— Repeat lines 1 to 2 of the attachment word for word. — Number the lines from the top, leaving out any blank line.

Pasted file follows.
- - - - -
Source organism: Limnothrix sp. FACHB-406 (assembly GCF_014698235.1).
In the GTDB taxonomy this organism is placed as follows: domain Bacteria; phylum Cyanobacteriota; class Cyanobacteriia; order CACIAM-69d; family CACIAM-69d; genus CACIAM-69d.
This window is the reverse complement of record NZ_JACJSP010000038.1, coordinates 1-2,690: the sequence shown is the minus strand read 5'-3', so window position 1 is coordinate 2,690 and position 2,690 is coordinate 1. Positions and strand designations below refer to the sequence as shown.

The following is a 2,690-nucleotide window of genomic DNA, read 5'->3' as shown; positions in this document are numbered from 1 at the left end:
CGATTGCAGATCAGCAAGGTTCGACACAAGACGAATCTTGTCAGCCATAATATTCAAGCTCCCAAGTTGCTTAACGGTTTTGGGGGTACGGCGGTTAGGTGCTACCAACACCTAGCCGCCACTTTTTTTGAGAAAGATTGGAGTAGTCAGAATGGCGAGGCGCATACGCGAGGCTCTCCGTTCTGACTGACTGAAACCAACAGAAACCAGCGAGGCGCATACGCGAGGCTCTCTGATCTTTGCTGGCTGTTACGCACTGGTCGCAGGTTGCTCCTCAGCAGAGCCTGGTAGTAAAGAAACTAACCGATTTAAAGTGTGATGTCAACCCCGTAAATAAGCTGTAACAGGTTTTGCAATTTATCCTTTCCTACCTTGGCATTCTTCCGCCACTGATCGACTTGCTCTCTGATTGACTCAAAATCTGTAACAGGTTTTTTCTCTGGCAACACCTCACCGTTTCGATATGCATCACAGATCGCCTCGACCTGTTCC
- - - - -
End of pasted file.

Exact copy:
Source organism: Limnothrix sp. FACHB-406 (assembly GCF_014698235.1).
In the GTDB taxonomy this organism is placed as follows: domain Bacteria; phylum Cyanobacteriota; class Cyanobacteriia; order CACIAM-69d; family CACIAM-69d; genus CACIAM-69d.